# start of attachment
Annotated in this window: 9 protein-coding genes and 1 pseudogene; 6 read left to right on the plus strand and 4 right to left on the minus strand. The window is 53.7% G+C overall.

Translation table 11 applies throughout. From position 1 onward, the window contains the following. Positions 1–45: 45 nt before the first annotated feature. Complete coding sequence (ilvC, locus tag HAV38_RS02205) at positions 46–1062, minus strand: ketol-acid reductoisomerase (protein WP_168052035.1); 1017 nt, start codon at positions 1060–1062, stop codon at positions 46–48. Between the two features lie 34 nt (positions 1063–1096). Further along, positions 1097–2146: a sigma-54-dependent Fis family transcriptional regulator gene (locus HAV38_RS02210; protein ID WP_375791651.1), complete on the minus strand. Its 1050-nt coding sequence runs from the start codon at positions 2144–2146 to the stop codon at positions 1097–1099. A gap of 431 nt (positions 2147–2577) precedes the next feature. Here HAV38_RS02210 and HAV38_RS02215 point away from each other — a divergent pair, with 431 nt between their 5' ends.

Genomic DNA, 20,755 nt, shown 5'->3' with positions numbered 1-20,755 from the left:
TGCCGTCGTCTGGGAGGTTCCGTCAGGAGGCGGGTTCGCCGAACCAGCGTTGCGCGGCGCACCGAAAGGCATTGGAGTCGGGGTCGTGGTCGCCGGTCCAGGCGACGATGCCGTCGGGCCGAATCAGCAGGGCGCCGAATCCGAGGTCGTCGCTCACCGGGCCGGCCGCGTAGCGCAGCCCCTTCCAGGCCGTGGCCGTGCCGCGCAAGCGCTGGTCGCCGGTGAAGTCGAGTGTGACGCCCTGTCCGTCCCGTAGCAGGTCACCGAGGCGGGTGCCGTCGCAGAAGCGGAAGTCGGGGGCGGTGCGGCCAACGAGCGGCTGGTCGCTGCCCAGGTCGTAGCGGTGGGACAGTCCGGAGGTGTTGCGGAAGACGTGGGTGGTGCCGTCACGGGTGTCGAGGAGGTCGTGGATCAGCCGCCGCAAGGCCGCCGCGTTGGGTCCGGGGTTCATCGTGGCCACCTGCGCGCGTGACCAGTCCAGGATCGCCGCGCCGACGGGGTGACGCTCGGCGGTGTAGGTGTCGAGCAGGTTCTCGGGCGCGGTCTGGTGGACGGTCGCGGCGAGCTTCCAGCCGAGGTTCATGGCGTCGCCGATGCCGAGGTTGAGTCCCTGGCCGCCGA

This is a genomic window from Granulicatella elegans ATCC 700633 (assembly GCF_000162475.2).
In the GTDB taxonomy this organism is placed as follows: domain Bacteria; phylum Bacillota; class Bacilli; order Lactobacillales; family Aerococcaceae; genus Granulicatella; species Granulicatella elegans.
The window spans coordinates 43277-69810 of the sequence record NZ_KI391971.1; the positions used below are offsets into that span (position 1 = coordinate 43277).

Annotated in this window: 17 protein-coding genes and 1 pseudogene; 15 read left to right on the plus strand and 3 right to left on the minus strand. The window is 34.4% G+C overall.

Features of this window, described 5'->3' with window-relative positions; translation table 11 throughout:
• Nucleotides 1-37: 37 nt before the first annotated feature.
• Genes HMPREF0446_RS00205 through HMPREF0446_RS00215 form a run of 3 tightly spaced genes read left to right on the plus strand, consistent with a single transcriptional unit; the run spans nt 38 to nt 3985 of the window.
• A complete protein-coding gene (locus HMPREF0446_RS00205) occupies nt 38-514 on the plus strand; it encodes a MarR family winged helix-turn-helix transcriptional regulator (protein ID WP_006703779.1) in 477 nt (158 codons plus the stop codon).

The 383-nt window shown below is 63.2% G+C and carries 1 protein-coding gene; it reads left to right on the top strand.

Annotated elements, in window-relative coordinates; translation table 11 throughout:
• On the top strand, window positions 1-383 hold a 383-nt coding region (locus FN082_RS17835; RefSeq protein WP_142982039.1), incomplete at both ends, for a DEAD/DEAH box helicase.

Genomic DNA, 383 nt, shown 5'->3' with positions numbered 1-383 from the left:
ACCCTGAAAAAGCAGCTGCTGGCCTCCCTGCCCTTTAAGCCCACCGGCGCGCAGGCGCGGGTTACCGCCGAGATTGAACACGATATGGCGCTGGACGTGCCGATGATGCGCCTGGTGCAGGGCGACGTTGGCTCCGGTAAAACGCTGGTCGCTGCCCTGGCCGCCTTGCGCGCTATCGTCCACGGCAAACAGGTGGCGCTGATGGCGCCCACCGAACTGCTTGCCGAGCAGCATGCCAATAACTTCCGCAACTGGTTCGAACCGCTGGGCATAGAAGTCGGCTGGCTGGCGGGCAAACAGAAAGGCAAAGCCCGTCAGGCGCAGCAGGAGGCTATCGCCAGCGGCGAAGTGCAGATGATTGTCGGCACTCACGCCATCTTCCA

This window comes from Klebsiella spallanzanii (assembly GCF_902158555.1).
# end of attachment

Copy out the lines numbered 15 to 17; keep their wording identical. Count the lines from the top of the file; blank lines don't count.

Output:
• On the top strand, window positions 1-383 hold a 383-nt coding region (locus FN082_RS17835; RefSeq protein WP_142982039.1), incomplete at both ends, for a DEAD/DEAH box helicase.

Genomic DNA, 383 nt, shown 5'->3' with positions numbered 1-383 from the left:
ACCCTGAAAAAGCAGCTGCTGGCCTCCCTGCCCTTTAAGCCCACCGGCGCGCAGGCGCGGGTTACCGCCGAGATTGAACACGATATGGCGCTGGACGTGCCGATGATGCGCCTGGTGCAGGGCGACGTTGGCTCCGGTAAAACGCTGGTCGCTGCCCTGGCCGCCTTGCGCGCTATCGTCCACGGCAAACAGGTGGCGCTGATGGCGCCCACCGAACTGCTTGCCGAGCAGCATGCCAATAACTTCCGCAACTGGTTCGAACCGCTGGGCATAGAAGTCGGCTGGCTGGCGGGCAAACAGAAAGGCAAAGCCCGTCAGGCGCAGCAGGAGGCTATCGCCAGCGGCGAAGTGCAGATGATTGTCGGCACTCACGCCATCTTCCA